It was like lambs led to the slaughter. It gave up only two touchdowns of any meaning in five games and actually scored four of their own. Defensive backs Ryan Lunde and Mike Feierstein were the fulcrums of the unit but powerful linebackers like Dillon Forbes (another All-Suburban selection) and Jordan Rennicke and great linemen like Erik Grimm, Qortney McLeod and future All-Stater Shelby Harris were both tenacious and relentless.
Rauch said the team was motivated by the controversial 2005 state semifinal loss to eventual state champ Racine Park.
"They were angry about that game and played with a chip on their shoulder all season," Rauch said. "The defining thing about that unit was the speed. We just had speed at all three levels. It made it hard for other teams to play us."
DEFINING MOMENT: Late in the season, the Highlanders were stuck in one of their almost yearly duels to the death with Germantown. The underdog Warhawks had smacked the Highlanders in the mouth early as Germantown All-Suburban receiver Greg Rogers made two impossible touchdown grabs against a secondary that just didn't allow those things.
Rogers made another great grab late in the third quarter with the Warhawks still holding a two-score lead. It set Germantown up deep in Highlanders territory with a chance for a knockout blow.
But the defense rose to the occasion. It came down to a fourth and inches play and the Warhawks' Hall of Fame coach Phil Datka eschewed the sure field goal and went for the first down.
Quarterback Cody Griebling's sneak never had a chance as the Highlanders front stuffed it.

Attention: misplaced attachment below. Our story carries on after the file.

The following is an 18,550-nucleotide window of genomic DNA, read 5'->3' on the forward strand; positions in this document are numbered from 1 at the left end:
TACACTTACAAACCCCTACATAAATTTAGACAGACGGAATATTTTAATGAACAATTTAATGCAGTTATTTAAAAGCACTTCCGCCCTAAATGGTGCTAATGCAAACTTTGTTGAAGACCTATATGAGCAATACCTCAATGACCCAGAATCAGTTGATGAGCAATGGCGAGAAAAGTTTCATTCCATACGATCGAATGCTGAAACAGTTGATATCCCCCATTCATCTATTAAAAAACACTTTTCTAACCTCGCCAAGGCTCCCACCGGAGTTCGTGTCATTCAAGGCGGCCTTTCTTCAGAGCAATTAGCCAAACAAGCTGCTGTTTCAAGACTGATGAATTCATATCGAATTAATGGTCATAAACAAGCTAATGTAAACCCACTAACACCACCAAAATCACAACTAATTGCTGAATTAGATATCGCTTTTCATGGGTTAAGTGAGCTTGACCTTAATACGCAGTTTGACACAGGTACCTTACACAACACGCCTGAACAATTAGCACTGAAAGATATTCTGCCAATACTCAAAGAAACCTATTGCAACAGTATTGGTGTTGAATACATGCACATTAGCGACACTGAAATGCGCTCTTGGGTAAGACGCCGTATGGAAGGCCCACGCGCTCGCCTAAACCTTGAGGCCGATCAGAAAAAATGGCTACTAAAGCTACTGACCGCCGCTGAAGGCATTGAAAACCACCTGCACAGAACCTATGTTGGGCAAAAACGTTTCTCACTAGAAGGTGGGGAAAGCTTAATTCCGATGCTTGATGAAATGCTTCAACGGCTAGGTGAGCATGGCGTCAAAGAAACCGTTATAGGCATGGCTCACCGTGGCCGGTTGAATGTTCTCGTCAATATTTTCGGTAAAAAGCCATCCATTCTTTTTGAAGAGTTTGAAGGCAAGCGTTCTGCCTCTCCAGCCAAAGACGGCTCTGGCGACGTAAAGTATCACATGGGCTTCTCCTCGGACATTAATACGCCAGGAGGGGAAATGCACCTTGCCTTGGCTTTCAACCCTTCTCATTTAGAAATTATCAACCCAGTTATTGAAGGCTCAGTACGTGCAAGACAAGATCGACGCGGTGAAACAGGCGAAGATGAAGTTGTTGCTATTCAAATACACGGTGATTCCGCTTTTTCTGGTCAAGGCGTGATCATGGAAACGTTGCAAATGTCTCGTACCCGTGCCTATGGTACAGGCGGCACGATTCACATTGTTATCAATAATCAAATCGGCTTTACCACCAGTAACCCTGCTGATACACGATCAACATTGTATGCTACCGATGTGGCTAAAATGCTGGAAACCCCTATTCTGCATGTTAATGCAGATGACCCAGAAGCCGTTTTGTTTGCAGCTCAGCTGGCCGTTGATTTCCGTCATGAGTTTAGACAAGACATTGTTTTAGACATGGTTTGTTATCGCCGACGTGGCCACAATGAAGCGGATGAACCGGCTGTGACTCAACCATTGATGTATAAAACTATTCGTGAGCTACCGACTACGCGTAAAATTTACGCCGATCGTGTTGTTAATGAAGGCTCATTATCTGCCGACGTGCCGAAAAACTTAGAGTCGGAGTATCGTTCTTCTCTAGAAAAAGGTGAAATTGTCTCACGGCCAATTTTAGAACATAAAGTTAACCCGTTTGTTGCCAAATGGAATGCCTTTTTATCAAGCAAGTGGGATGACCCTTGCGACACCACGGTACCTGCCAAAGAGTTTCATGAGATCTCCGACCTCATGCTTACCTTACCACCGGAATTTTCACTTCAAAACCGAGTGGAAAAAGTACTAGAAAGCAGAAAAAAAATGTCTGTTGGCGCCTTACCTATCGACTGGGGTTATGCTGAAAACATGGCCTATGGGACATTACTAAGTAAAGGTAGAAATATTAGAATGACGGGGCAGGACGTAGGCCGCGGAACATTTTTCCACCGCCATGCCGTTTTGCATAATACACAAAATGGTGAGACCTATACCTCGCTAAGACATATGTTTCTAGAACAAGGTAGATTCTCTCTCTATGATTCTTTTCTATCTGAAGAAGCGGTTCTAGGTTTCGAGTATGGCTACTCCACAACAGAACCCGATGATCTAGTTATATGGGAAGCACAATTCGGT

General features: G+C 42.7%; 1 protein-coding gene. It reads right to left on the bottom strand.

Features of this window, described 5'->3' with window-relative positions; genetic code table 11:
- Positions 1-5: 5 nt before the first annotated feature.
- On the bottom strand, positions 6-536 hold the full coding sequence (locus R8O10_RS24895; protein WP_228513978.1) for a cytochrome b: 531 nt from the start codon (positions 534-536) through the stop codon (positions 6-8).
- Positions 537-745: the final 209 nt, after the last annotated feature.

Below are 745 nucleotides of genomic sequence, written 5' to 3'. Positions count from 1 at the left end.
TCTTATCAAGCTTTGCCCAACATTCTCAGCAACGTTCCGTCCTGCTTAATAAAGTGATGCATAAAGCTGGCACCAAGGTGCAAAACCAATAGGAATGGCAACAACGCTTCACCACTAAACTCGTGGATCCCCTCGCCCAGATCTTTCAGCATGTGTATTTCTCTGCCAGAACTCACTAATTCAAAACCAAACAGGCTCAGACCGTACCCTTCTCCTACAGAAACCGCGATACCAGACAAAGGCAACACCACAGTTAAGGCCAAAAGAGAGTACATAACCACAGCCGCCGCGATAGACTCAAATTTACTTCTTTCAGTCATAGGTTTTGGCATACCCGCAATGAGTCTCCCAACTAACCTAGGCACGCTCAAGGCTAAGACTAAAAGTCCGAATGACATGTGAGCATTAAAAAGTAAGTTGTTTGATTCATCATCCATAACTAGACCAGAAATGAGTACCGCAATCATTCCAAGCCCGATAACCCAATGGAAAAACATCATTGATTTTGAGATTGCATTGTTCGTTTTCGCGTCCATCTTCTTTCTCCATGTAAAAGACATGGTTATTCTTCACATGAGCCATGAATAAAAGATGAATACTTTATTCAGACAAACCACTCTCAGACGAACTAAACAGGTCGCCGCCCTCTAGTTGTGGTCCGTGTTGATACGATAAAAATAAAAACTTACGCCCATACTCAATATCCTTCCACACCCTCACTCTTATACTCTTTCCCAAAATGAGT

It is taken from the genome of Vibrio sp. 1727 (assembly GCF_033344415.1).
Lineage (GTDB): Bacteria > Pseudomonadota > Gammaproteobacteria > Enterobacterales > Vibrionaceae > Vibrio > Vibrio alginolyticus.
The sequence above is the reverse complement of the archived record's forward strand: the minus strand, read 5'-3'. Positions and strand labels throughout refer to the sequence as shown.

Shortly thereafter, the Homestead offense rallied and pulled out the victory on a miraculous screen pass.
The team itself never looked back.
The defining characteristic of this unit was power incarnate. The defensive line with Harris in his senior year prime playing both tackle and end and future Stanford star Ben Gardner zealously tracking down opponents from his end slot simply could not be moved. Both were All-State selections.
Alex Bangert and Ben Roeper played the other two positions on the line and woe to those who thought them patsies.
"Roeper actually had the best two final games (state semifinals and championship) of any of the linemen," Rauch said.
The linebacking corps was also unspeakably fast and strong led by All-Suburban choice Lucas Speaker and Darius Feaster and the secondary was led by a 215-pound hammer of a safety named Bobby Ollman who was also named All-Suburban.
"He could squat 500 pounds," Rauch said of Ollman. "That team was as physically strong as any team we've had. … That group was just so confident, because it was so strong. They were just mentally strong and confident, too. They just never blinked."
DEFINING MOMENT: Middleton scored on the first drive of the game in the state semifinal at Whitewater but then the Highlanders pushed the Cardinals back into the trees with a 35-21 decision.
But that was only a prologue for the immensely physical final with Arrowhead, which had snapped the Highlanders by a 31-7 count in the 2007 state final. The Warhawks had scored 49, 30, 35 and 49 points in their previous four playoff games behind an immense and powerful offensive line.
But that unit met its match against Harris, Gardner and company as they held the Warhawks to 279 total yards as defensive back Tom Engel returned an interception 42 yards for the go-ahead touchdown and when Arrowhead scored with 3:37 left, the tying two-point conversion pass was successfully defended by Pelisek's older brother, Brad.
"That team (Arrowhead) was about as explosive as any we've seen, they had something like 34 plays of over 30 yards in the season," Rauch said. "Our goal was to make them bleed slow, not fast, and on that last play (the conversion attempt), Jeridon Clark (then secondary coach) knew exactly what they were going to do."
A fact that alludes to another of Rauch's favorite sayings: "When great athletes meet good coaching, that's when you win state championships."